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Juvenile detention's short visiting hours ripped

Tuesday, September 06, 2005
Chicago Sun-Times
by STEVE PATTERSON Staff Reporter

When Elizabeth Aquivo went to visit her 16-year-old son over the weekend at the Cook County Juvenile Temporary Detention Center, "it was like I was visiting him at a maximum security penitentiary."

She is among the parents questioning changes in visiting procedures that have cut the hours parents can spend with their children at the center, where juveniles charged with crimes are held while awaiting trial. While Supt. Jerry Robinson says the changes allow more visitation options for parents and improved security for staff and residents, Aquivo said children will likely act out as a result of less time with their parents.

"These kids only have so many hours a week to bond with their parents," she said. "This is a time of weakness for them, when they really need to see their parents more, to know we're supporting them, but now I might only get to see him a half-hour, maybe an hour a week and that's it."

Parents used to be able to visit the center at 1100 S. Hamilton up to 41/2 hours a week, but now face as little as 90 minutes a week with their children. While visits used to be in a TV room in the children's' living area, Robinson said officials have created a special visitation room, away from the living area and other residents.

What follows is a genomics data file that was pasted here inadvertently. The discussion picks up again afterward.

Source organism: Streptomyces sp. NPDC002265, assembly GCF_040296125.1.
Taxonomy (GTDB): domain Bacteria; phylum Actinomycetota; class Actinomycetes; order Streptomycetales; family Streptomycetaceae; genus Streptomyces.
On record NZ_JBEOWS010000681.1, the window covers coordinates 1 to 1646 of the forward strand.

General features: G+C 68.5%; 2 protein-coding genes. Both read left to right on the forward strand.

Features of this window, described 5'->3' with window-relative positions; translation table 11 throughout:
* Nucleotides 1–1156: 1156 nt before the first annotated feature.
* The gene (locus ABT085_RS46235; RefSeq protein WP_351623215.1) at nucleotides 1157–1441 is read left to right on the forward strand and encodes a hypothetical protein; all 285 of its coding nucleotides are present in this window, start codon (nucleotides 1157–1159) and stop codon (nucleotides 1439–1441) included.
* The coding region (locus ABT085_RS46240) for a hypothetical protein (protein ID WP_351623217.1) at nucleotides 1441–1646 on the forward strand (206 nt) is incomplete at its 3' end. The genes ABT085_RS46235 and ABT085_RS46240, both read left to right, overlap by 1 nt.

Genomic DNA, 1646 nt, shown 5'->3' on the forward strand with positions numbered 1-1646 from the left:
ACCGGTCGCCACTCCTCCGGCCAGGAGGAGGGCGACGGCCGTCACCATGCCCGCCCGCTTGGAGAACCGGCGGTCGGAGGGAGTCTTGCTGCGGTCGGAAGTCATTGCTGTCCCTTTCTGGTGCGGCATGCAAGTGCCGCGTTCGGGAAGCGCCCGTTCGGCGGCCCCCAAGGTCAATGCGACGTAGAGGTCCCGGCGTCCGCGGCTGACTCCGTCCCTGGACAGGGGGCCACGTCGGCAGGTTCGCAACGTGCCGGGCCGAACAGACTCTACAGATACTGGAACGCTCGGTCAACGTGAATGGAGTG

Visits now happen three days a week, organized by floor, and must be scheduled a week in advance.

As many as 12 youths can have visitors at once and while visits are set for 30 minutes, he said if there is no wait, "we can be flexible."

'I want to support my son'

"We just want to be sure we don't have a large rush of visitors at the same time," he said.

While there were problems with items being smuggled inside the facility, Robinson said he was also concerned about the family visits going on in front of other residents who might never have visitors.

Robinson said "not a lot" of the center's 450 residents have regular visitors and "there can be a little animosity" when youths see fellow residents with regular visitors.

"But we do realize it's important for these kids to have visits from their families," he said.

But Aquivo wonders "why parents who are supportive should have to pay the price" for visiting their children. "I want to support my son," she said.

Aquivo also said she's had trouble getting through to make appointments and, when she does, finds many slots are already filled.

"Parents are signing a petition to reverse these new rules," she said. "We used to go upstairs, play with our kids, visit, but now we just sit at a table. It's ridiculous."
 
 

 



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